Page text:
When Sound is not an Option: A review of Vibrating Devices for Deaf People
In most electronic devices today, sound is included as a primary or secondary feature. This provides a good deal of convenience for users as it enables them to be aware of certain events without looking at the device.
However, sound may not be that useful for people who are deaf or hard of hearing. So to solve this issue, providers of electronic devices have thought of an ingenious feature that can be used when sound is not a good option. This feature incorporates vibration which is activated during specific events.
Let us take a look at the various devices that have vibrating functions useful for deaf persons.
Vibrating Alarm Clocks
Instead of the familiar ringing or beeping that wakes us up everyday, these specialized alarm clocks produce a strong level of vibration to wake up the user. This type of alarm clock is normally placed very near the user’s bed or on the bed itself in order for the vibration to be felt by the user.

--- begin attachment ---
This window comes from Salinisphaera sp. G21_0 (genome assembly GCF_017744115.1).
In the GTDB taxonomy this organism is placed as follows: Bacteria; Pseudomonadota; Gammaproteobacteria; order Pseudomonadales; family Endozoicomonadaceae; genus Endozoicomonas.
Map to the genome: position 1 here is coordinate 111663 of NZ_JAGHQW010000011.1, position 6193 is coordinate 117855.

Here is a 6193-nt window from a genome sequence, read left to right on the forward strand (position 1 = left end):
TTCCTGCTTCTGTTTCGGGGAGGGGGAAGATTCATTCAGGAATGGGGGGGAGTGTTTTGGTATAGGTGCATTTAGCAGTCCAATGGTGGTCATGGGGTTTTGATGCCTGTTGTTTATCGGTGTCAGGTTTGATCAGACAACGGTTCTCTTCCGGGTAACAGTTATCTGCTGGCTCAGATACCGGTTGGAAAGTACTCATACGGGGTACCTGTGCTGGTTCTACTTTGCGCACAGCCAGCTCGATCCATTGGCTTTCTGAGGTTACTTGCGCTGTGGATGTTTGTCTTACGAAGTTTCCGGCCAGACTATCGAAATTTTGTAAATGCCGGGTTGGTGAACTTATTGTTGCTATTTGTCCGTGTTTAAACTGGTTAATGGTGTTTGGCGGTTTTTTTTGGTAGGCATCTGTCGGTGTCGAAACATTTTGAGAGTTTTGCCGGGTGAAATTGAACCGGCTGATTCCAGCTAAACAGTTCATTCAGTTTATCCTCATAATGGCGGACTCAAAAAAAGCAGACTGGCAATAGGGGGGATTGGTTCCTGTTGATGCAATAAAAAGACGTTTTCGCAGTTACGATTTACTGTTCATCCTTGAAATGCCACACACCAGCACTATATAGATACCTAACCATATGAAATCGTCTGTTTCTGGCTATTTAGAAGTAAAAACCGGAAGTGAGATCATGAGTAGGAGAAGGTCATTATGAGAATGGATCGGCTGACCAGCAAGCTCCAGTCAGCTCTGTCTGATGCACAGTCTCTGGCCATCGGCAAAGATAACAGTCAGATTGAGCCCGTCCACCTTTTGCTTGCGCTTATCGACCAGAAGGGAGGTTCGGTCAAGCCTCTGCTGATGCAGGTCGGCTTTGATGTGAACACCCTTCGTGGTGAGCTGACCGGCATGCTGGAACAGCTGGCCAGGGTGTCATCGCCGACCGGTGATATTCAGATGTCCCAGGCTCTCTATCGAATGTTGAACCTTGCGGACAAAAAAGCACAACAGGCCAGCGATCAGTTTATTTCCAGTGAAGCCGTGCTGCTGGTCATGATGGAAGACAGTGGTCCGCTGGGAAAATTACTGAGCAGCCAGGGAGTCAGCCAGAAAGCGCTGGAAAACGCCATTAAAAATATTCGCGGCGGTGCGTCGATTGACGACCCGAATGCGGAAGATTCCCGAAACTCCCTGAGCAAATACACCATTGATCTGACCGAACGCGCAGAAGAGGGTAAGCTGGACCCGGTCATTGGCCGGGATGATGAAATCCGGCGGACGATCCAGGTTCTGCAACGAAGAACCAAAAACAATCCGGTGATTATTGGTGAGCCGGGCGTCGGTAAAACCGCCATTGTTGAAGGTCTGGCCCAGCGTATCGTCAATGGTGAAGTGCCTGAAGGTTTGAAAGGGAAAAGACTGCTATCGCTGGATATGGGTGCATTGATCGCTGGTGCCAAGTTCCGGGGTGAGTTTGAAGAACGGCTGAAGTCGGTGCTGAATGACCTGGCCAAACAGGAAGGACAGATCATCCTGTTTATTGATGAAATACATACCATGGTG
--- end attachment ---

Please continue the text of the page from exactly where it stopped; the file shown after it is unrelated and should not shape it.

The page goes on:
These devices enable deaf persons to be aware of instances wherein someone presses the doorbell or more crucial situations such as the activation of the smoke alarm. The user carries a small device that is connected to the doorbell, telephone, or smoke alarm. This device is connected to these home appliances via a wireless connection.
Some of these assistive devices can be connected to all of the aforesaid facilities. In this case, the device produces a particular vibration pattern for each appliance. This helps deaf persons know immediately which specific appliance has been activated.
The mobile phone is one of the more familiar devices providing vibrating features. For hearing users, this is simply a function they can use to be aware of incoming text messages and calls during events requiring silence. Deaf persons, on the other hand, regard their phone’s vibrating feature as a very essential one. This allows them to be aware of messages and calls without looking at their phones and when sound is not an option.
Handheld Mobility Device
This is a small device which vibrates when it is placed near any object. The vibration stops when the user moves it away from an object, and it subsequently vibrates once the user points it near another object. A handheld mobility device is useful for people who are deaf and visually impaired.